The Canon 7D Mark II brings a lot to the table. Between the fantastic autofocus system, impressive build quality, video features and the improvements in image quality it is an incredible value.
Compared to Nikon’s closest offering the D7100 the Canon 7D Mark II offers:
- RAW buffer of 31 vs 9
- 10 FPS vs 6 FPS
- Built in GPS
- 65 vs 51 AF points
- Fewer MP at 20.2 instead of 24.1
- More advanced video features
I think it is safe to say that unless Nikon fires back with a well-equipped D400 the Canon 7D Mark II is the new king of APS-C cameras.
As I stated in the introduction I am a very practical photographer. The primary question for me is whether this new camera will allow me to capture better images than I could before. I believe that the answer to this question is a resounding “yes”! I can hardly wait to take this camera down to Cuba in a few weeks to really give it a proper field test. I will report back in mid-December with a follow up to this review.
- Slightly improved ISO capabilities in an APS-C camera (2/3 to 1 stop better than the 7D).
- 1.6 crop factor allows for maximum effective focal length. Additionally, autofocus at f/8 now allows use of a 2x teleconverter with super-telephoto lenses.
- 65 autofocus points that are all cross type.
- Fantastic autofocus and frame rate (10 fps).
- Battery grip with vertical joystick. This will be great for moving the focus point around all of those 65 points while shooting vertically.
- Dual card slots, locking mode dial and built in GPS. Definitely nice hardware upgrades.
- New live view/video AF capabilities. Can now track moving subjects while shooting videos. This should be fun!
- New intelligent viewfinder. So much info available and completely customizable.
- Ability to customize AF settings to several buttons based on how you shoot.
- Better weather sealing, shutter durability and LCD screen.
- Price. This is A LOT of camera for under $2,000!!
- ISO performance and dynamic range can definitely still be improved (based on the Sony sensors).
- No built in WI-Fi (may be a concern for some).
- Would have preferred dual compact flash card slots instead of one CF and one SD.
- Would love to see built in radio transmission to external flash.
VIDEO – AUTOFOCUS SETTINGS
Long Term Field Review (3 weeks in Cuba)
On a recent 3 week trip to Cuba I really had a chance to test out and get a better feel for the 7D Mark II. Overall I was very pleased with how the camera performed.
Here are a few observations:
ISO Performance: I am sticking with my earlier remarks that the new camera is about ½ to 2/3 of a stop better. However, I do think that the higher the ISO the more noticeable the difference. So for example perhaps ISO 3200 is 2/3 better and ISO 6400 is a full stop better.
Here are a few high ISO shots to inspect…
Autofocus Performance: I did not do a lot of flight shooting in Cuba so I cannot say that I really gave the camera a fair test. I did play around shooting swifts one day and the camera did quite well. Swifts are insanely hard to shoot so getting anything decent is an accomplishment.
I can also remember an egret blasting off from a tree with a busy background and firing away a burst of 6-8 images. When I looked at them on the screen later they were all in focus. I’m pretty sure that they would not have been with the 7D. Stay tuned for further AF testing and remarks…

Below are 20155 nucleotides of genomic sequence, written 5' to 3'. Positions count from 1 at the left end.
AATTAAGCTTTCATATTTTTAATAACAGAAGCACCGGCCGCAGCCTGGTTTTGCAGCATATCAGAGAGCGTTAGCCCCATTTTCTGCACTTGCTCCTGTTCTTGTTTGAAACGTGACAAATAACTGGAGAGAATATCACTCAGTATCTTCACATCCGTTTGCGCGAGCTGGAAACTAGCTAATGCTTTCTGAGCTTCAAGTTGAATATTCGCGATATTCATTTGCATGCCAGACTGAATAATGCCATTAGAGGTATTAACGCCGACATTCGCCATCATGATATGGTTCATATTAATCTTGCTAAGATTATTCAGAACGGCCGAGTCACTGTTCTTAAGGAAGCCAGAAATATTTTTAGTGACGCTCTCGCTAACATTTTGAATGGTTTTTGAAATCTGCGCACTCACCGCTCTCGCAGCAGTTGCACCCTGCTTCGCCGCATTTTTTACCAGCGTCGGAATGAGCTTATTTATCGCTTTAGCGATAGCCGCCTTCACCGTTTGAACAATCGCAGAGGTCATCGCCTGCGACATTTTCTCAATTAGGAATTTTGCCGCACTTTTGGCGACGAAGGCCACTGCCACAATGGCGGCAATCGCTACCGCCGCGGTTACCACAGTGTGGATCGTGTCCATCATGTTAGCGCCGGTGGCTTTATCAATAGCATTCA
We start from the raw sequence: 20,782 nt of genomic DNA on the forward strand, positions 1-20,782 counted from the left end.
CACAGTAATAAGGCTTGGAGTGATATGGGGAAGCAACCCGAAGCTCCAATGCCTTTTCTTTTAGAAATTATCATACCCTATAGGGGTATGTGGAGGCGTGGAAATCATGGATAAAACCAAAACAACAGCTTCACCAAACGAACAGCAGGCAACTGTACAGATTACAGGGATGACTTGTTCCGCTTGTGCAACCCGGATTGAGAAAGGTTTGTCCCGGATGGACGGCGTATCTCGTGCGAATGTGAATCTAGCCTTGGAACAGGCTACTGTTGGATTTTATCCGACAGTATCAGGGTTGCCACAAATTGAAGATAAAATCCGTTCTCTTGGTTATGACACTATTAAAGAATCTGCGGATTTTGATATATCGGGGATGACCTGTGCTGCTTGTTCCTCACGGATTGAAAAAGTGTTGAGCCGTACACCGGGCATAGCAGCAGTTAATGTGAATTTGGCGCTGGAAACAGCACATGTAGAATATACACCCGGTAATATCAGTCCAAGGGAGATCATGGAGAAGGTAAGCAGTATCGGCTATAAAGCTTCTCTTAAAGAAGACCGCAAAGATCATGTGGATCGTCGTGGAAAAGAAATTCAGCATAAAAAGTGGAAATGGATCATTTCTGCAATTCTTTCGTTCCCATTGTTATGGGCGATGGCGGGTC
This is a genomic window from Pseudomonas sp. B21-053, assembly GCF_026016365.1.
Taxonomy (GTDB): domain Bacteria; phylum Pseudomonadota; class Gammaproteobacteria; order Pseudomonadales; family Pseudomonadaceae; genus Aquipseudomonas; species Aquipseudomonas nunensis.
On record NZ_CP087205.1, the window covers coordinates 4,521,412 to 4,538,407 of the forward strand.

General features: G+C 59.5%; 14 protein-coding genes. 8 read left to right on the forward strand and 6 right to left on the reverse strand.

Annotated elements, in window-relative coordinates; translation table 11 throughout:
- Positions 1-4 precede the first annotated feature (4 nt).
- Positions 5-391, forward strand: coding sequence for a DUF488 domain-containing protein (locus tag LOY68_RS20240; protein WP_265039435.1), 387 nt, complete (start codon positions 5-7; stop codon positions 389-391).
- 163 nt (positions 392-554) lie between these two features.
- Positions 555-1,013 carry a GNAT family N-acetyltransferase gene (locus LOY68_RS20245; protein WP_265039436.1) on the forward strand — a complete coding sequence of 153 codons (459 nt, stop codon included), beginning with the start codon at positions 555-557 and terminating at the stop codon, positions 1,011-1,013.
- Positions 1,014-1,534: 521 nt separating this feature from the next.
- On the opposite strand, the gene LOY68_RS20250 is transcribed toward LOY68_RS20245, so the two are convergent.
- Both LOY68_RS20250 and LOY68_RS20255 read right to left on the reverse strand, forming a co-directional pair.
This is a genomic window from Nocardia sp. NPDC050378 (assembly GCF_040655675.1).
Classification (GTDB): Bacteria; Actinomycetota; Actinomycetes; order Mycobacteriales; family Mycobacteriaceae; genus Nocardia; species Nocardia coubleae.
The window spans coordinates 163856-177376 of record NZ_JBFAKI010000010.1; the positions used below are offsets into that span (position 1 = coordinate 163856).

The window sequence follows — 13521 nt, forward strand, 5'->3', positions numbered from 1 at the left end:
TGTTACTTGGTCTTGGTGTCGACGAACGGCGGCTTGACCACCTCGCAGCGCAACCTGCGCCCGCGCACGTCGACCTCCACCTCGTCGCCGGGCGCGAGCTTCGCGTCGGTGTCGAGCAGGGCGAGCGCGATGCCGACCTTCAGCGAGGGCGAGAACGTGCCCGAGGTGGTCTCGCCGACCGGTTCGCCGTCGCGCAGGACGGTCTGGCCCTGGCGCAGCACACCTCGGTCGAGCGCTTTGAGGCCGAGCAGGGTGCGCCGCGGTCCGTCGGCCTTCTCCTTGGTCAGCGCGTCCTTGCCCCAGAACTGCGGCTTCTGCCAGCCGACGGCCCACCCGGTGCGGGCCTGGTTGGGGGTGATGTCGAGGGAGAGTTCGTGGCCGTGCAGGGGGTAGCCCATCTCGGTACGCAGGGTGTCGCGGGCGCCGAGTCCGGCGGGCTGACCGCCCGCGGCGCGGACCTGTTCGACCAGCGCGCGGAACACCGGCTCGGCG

Overall: For my first shoot with the new camera I really enjoyed it. The camera never let me down and was fun to use in the field. Probably the biggest change for me is the cameras new ability to really customize the autofocus controls. By enabling two types of back button focus (one shot for one button and servo for another) I am now a back button convert!
When action happens and a bird blasts off I can switch in an instant to servo focus. Also by being pre-focused you can be ready for the unexpected and not have to re-focus. Without back button focus I would not have captured the shot below of the Cuban Trogon (one of my favourites from the trip).
When shooting dedicated birds in flight I still MUCH prefer to switch back to normal shutter button focusing. By adding the custom controls to my quick menu this is a very quick switch. From now on this will be how I shoot. Back button focus will be my day to day shooting mode. If a bird blasts off for a quick flight opportunity I can use the allocated button. When I know I will be doing a lot of flight shooting I will switch back to normal shutter button functionality.
One other aspect of the camera that I had a bit more time to explore was video of moving subjects. Overall it is a great addition to be able to follow moving birds. I do wish though that the focus area could be made smaller so that it could more accurately be positioned on the subject. It seems that if the object is too small in the frame it is difficult to accurately position the focus point. Again more testing and experimentation is needed.
The Canon 7D Mark II is going to be a great camera for me I think. The hardware upgrades, snappy autofocus and improved image quality have allowed photographers like me to take their images to the next level. In some ways the improvements are small. But at the end of the day the camera is fun to use and very capable. What more can we really ask for??
This review originally appears on Glenn Bartley’s website, Glenn Bartley Nature Photography and has been reproduced with permission of the photographer.
About the photographer: Glenn Bartley is a world renowned professional nature photographer from Victoria, British Columbia, Canada. He focuses almost all of his efforts on capturing intimate images of birds in their natural habitat. Glenn is especially well known for his portraits of rare and difficult to photograph birds from the Neotropical Region and his portfolio of hummingbird images.